A judge has said the State agency responsible for wildlife is not doing enough to kill sufficient numbers of deer resulting in motorists facing the danger of the animals landing on their car bonnets.
Judge Patrick Durcan made his comment at Killaloe District Court after a Co Roscommon man pleaded guilty to hunting deer without a licence near the Co Clare village of Scarriff on January 21 last.
Brian Dolan, a 42-year-old father of three of Cloonslanor, Strokestown, admitted shooting a male fallow deer at Gortnaderra.
Judge Durcan said Mr Dolan is a decent man, had pleaded guilty at the first opportunity “and I am not going to criminalise him over this. He has done all the right things.”
Instead, Judge Durcan ordered that Mr Dolan pay €100 to the court discretionary fund or poor box and that would be the end of the matter.
Solicitor for Brian Dolan, James Nash, said there was “an epidemic of deer” in east Clare and that his client was only 21 days outside the permitted season for shooting deer which goes from September 1 to December 31.
Judge Durcan said that if the man was not three weeks late shooting the deer, he would not be guilty.
At the court sitting at O’Donovan’s bar in Ballina, Judge Durcan said “certain roads in this country are a danger because deer are quite capable of jumping into your pathway”.
Judge Durcan said that of roads linking Ballinrobe to Tuam “there is a huge danger at this time of year along that entire road of deer jumping into your path and onto the bonnet of your car”.
He said that this is the case “because the state agency, the wildlife service really don’t take adequate steps to undertake adequate culling or interact with sporting organisation to make sure that adequate culling takes place”.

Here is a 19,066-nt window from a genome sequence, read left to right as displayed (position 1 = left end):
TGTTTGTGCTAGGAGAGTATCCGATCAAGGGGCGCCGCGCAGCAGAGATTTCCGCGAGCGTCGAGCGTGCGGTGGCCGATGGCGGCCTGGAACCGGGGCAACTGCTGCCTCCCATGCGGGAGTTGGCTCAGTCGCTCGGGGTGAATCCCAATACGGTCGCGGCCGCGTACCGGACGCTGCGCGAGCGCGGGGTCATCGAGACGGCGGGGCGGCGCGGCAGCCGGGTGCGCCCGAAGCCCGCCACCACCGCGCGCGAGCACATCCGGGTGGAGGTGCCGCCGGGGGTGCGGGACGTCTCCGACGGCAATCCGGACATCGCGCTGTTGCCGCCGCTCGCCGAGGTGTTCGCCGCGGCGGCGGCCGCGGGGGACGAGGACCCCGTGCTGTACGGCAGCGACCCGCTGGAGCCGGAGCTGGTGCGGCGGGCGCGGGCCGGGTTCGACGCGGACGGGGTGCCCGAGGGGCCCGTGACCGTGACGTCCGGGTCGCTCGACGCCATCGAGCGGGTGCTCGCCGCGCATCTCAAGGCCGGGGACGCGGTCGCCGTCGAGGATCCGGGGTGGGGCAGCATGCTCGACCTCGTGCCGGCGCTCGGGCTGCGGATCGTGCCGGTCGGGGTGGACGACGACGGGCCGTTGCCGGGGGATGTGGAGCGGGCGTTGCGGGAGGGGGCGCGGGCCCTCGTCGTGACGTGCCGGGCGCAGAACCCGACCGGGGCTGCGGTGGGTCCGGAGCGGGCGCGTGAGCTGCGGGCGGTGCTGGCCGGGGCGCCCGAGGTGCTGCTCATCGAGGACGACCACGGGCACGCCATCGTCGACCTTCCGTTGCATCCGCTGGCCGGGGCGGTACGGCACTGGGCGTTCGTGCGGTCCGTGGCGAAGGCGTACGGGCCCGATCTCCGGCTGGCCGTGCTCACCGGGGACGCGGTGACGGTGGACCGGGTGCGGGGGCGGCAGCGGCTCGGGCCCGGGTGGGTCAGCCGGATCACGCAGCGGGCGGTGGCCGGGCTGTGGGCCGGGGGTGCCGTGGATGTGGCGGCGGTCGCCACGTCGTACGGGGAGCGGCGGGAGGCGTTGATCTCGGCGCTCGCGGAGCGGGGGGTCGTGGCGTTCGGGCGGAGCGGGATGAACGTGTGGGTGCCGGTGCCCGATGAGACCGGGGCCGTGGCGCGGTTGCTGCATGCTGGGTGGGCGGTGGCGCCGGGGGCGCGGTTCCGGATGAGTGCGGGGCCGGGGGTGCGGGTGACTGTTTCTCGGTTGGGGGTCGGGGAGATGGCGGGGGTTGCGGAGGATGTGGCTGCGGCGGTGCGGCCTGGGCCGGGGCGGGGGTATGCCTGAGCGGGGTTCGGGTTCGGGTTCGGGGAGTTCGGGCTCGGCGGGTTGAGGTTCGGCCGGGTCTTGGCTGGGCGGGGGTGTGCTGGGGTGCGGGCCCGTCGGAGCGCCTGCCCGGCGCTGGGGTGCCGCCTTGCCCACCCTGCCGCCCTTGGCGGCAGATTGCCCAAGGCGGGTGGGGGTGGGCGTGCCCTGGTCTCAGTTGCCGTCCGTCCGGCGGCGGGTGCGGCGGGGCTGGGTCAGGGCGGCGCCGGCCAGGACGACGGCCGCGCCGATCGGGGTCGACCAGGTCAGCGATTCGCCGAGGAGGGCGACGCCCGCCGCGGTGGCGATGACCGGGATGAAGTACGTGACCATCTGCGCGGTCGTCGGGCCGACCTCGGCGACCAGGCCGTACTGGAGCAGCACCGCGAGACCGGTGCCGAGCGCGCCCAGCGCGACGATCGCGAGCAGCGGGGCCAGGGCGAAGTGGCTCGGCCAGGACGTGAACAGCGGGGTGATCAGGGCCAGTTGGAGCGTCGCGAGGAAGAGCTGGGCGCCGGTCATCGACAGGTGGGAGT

“Culling of deer is not properly looked after by the State,” he said.
Inspector Tom Kennedy said deer “are very plentiful in east Clare as well and create havoc for farmers by eating all around them”.
However, Insp Kennedy said that people traversing parts of east Clare in large jeeps late at night shooting deer “creates a huge anxiety to the local communities”.
Giving details about the case, Insp Kennedy said locals heard shots fired at Gortnaderra at around 10.30pm on January 21. He said Garda Hilda Moloney stopped a jeep with four occupants.
He said that she was led to believe they were shooting foxes but then she saw the remains of the deer in the back of the jeep.
Insp Kennedy said Mr Dolan admitted that he shot the deer and to his credit was very co-operative.
Insp Kennedy said Mr Dolan had a license for his gun but no licence to shoot deer at that time of year.
The inspector agreed with Mr Nash that Mr Dolan “was absolutely forthright, gentlemanly and honourable on the night”.
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